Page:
3. Based on the scores from their responses, the top vendors are asked to demonstrate their software so a vendor of choice can be chosen. Often, the quality of these demonstrations is more closely tied to the abilities of the presenter than the actual software capabilities.

  4. A procurement team is brought in to negotiate the final contract and ensure that any regulations, standards, and compliance needs are met. This process can take anywhere from a few weeks to many months as both parties hash out the details and final contractual terms. 

If you've gone through this process before, you know how many pitfalls there are in each of those steps, and just how much time it can take to get through the whole process. Whether coordinating calendars, collecting feedback, or writing questions and responses, it's almost as if the process is purposely built to extend timelines and consume as many resources as possible. Additionally everyone involved brings their own set of biases, assumptions, and interpretations, so finally coming to a decision requires countless meetings, emails, and comment threads. 

The worst part of this, sadly, is that even after all that time and spending vast amounts of resources, you can still get saddled with software that doesn't actually solve the very real business challenges that caused you to start the procurement process in the first place. At that point, you're stuck either trying to customize the software to fit your business needs (regardless of the time or expense) or starting the entire process all over again.

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What should we do instead?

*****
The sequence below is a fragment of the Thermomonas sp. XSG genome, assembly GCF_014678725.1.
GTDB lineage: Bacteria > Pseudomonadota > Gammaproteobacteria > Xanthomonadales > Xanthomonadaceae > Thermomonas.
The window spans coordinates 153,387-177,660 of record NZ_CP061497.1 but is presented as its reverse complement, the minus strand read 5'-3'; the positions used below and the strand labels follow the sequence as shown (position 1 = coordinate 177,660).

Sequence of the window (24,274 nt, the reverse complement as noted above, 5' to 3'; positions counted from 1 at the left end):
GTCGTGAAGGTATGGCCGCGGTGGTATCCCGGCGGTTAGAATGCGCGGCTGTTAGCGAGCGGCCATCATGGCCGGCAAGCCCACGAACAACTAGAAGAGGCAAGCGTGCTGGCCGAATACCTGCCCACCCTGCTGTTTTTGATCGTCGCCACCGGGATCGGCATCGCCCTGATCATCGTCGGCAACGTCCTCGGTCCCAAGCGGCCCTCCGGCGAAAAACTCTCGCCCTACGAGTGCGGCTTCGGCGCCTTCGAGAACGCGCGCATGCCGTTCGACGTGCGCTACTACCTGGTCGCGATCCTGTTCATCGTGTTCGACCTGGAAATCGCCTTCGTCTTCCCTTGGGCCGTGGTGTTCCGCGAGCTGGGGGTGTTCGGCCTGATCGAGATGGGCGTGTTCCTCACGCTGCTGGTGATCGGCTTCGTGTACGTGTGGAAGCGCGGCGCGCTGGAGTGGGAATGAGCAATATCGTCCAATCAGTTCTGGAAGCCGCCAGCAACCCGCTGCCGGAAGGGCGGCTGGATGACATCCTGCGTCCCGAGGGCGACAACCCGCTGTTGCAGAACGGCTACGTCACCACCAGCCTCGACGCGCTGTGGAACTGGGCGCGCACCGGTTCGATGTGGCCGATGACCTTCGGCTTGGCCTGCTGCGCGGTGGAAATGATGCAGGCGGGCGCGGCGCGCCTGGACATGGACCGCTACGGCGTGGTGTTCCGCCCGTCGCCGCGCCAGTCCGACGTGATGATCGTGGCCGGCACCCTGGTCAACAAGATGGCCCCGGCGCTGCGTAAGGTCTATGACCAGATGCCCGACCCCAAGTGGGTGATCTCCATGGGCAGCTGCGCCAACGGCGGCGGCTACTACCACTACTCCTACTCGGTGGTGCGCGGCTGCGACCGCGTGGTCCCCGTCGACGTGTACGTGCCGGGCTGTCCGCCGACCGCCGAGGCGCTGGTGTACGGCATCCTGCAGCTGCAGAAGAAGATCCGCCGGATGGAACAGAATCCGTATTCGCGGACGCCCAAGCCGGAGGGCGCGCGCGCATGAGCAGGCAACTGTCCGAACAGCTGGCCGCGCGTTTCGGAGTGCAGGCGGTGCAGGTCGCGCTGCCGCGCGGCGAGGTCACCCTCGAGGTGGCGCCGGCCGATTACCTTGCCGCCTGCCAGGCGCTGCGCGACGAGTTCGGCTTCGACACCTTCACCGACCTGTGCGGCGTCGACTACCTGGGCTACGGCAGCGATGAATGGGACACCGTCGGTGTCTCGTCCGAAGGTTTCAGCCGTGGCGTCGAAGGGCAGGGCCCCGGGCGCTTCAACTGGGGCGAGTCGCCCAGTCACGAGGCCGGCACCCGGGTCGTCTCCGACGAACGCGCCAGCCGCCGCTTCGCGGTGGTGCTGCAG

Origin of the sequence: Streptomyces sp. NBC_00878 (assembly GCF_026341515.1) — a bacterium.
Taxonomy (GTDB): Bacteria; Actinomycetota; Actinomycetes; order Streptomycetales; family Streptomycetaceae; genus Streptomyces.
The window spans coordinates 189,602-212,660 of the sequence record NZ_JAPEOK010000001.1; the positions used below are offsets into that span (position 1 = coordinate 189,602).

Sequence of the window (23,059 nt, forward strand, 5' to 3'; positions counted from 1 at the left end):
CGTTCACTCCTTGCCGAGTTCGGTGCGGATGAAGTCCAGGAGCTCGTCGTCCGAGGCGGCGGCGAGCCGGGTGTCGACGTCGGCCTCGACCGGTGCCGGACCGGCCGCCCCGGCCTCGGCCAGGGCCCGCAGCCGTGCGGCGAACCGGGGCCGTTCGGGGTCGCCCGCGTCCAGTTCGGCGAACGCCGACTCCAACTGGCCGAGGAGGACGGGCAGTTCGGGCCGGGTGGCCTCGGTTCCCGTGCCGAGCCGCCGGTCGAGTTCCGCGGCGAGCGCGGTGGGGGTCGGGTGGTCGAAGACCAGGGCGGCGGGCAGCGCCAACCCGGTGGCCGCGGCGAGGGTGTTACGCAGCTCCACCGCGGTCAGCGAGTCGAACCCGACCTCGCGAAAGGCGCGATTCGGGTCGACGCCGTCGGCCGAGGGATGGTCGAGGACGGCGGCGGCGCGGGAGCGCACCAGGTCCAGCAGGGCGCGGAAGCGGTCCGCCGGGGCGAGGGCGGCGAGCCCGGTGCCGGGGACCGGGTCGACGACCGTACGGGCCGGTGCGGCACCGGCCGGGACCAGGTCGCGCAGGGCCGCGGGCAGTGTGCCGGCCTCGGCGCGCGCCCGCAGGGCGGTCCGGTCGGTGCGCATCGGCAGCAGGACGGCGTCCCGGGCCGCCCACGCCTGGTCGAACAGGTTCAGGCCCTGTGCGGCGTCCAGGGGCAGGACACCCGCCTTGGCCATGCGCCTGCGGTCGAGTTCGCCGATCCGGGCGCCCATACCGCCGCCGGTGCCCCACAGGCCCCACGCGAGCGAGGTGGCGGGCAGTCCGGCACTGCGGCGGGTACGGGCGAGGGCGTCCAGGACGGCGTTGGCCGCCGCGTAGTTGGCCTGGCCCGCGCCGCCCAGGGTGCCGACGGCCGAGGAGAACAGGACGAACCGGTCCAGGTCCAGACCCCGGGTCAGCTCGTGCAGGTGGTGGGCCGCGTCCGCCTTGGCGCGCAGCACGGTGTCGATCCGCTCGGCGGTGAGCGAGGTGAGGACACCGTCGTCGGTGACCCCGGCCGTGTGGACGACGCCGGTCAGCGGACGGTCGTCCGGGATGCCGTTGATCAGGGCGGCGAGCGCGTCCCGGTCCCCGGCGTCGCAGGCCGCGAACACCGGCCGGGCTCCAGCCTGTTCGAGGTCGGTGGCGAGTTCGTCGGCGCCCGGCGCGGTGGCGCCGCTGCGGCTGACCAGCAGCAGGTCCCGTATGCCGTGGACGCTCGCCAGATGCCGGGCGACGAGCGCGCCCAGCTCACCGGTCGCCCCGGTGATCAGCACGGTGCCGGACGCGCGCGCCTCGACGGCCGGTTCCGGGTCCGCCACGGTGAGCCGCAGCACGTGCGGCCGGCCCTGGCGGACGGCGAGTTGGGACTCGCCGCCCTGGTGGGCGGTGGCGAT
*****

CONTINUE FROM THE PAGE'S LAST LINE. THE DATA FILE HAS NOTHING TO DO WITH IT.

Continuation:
If you're reading this, you and I have something in common: we live in the real world. Sometimes, a business has to make a decision to skip this type of knee-deep evaluation. That tends to happen when teams don't have the time to commit to this approach and the risk of procuring the wrong platform is low, either because the cost is minimal, the tool can easily be swapped for another, or the business already has resources they can tap into who have direct experience with the chosen platform. 

In almost every other scenario, getting hands-on with the software is the best way not only to evaluate the capabilities of that software, but also to determine whether or not it aligns with your overall business processes (or maybe can be a pivotal tool in significantly changing and improving your business processes). It's also a great way to evaluate the software vendor itself and whether or not you want to do business with them before making any long-term commitments.

From my own experience, in order to effectively evaluate any software tool you want to integrate into your technology stack, you need a chance to test it out in the real world.